Spanish, Italian Bonds Slide on Sovereign Debt Concerns; German Bunds Rise
Spanish and Italian bonds slid after Italy’s borrowing costs surged to the highest level since June 1997 at a note sale, fueling concern the region’s debt crisis is worsening.
The extra yield investors demand to hold Spanish bonds instead of German bunds widened to a euro-era record after European Central Bank Governing Council member Jens Weidmann suggested policy makers should end their support of the region’s most indebted nations. Europe’s banks need to sell more Italian bonds to avoid being sucked into the debt crisis, said Christian Clausen, president of the European Banking Federation. German two-year yields dropped to a record low.
“The investor community is preparing for further setbacks,” said David Schnautz, a fixed-income strategist at Commerzbank AG in London. Seeing Italian yields “above 7 percent last week did a lot of damage and there will be a lot of pending desire to offload here. The demand for safe-haven assets is on the front foot.”
Ten-year Spanish yields climbed 25 basis points, or 0.25 percentage point, to 6.11 percent at 5 p.m. London time, surpassing 6 percent for the first time since the European Central Bank was said to start buying the nation’s debt on Aug. 8. The 5.5 percent notes due in April 2021 fell 1.76, or 17.60 euros per 1,000-euro face amount, to 95.7-5.
The spread over German bunds widened 36 basis points to 432 basis points. Spain’s 30-year yields reached 6.74 percent, the most since Bloomberg began collecting the data in 1998.
Swaps at Record
Credit-default swaps protecting Spain’s government bonds rose 21 basis points to a record 441, according to CMA prices.
Italian bonds fell for the first time in three days, pushing the 10-year yield 25 basis points higher to 6.70 percent, approaching the euro-era record 7.48 percent set Nov. 9. The difference in yield between 10-year Italian and German bonds expanded by 36 basis points to 492 basis points. It reached a record 575 basis points on Nov. 9.
Italy’s Treasury sold 3 billion euros ($4.1 billion) of notes due in September 2016 at a yield of 6.29 percent, the highest since June 1997 and up from 5.32 percent at the previous auction on Oct. 13. Demand increased to 1.47 times the amount on offer, from 1.34 times last month.
Spain is scheduled to auction as much as 3.5 billion euros of bills maturing in 12 months and 18 months tomorrow, before offering up to 4 billion euros of bonds due 2022 on Nov. 17.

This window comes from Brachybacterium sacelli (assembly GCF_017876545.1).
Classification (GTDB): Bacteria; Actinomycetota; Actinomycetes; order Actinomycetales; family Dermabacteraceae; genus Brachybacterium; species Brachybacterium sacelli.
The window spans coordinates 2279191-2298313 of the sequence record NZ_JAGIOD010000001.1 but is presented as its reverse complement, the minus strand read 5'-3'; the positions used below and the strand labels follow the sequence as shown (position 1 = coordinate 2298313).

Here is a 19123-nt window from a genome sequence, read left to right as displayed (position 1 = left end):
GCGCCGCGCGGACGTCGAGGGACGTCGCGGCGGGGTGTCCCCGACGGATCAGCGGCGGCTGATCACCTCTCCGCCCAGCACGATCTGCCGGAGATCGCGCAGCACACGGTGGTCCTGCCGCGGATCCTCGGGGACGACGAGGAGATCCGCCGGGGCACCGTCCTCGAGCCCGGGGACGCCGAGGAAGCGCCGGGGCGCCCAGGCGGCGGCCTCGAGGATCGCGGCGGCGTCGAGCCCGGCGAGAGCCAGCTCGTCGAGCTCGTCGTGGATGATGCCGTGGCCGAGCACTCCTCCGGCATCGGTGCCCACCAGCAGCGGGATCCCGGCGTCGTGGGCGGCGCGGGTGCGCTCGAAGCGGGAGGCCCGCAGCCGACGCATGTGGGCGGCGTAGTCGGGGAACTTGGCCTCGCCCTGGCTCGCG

“Spain is trading quite closely in line with Italy so suffering the same ups and downs, but you also have to remember the prospect of Thursday’s supply, which is going to be weighing on the market,” said Peter Chatwell, a fixed-income strategist at Credit Agricole Corporate & Investment Bank in London.
Spanish bank borrowing from the ECB rose to 76 billion euros in October, the highest level since September 2010, data published by the Bank of Spain today showed.
Slovakia accepted no bids from investors at a sale of five- year notes today.
Yields on Italian securities rose to the highest in the euro’s history last week in a slump that was only stemmed after Prime Minister Silvio Berlusconi agreed to push through austerity measures and then step down. Italian President Giorgio Napolitano offered former European Union Competition Commissioner Mario Monti the opportunity to head a new government yesterday, aiming to boost confidence in the nation’s ability to cut its debt levels.
‘Reducing Their Risk’
“The banks are doing exactly what they should be doing: they are reducing their risk,” Clausen, who is also the chief executive officer of Nordea Bank AB, said in an interview in Stockholm. “They should keep doing what they are doing. The banks are actually moving out of the epicenter.”
Italian bonds declined even as the ECB was said to purchase the securities today, according to three people familiar with the transactions who declined to be identified because the deals are confidential. The ECB settled 4.48 billion euros of bond purchases in the week through Nov. 11, down from 9.5 billion euros the previous week, it said today.
“The co-option of monetary policy for fiscal needs must come to an end,” the ECB’s Weidmann said in a speech at a conference in Frankfurt. The increasing pressure on the central bank to act “lessens the imperative” on leaders to implement the “necessary measures,” he said.
German bunds rose for the first time in three days after the European Union’s statistics office said production in the 17-nation euro area tumbled 2 percent in September from August. That’s the biggest drop in 2 1/2 years.
The two-year yield fell to 0.32 percent, the lowest since at least 1990. The 10-year yield declined 10 basis points to 1.79 percent.
The yield spread between German bonds and Belgian securities widened to as much as 282 basis points, the most since the euro’s creation. The French-German spread increased 15 basis points to 165 basis points, and the Austrian-German yield difference climbed 15 basis points to 164 basis points.
Bunds have returned 8.3 percent this year, according to indexes compiled by Bloomberg and the European Federation of Financial Analysts Societies. Italian bonds have lost 7.2 percent, and Spanish securities have gained 1.6 percent.
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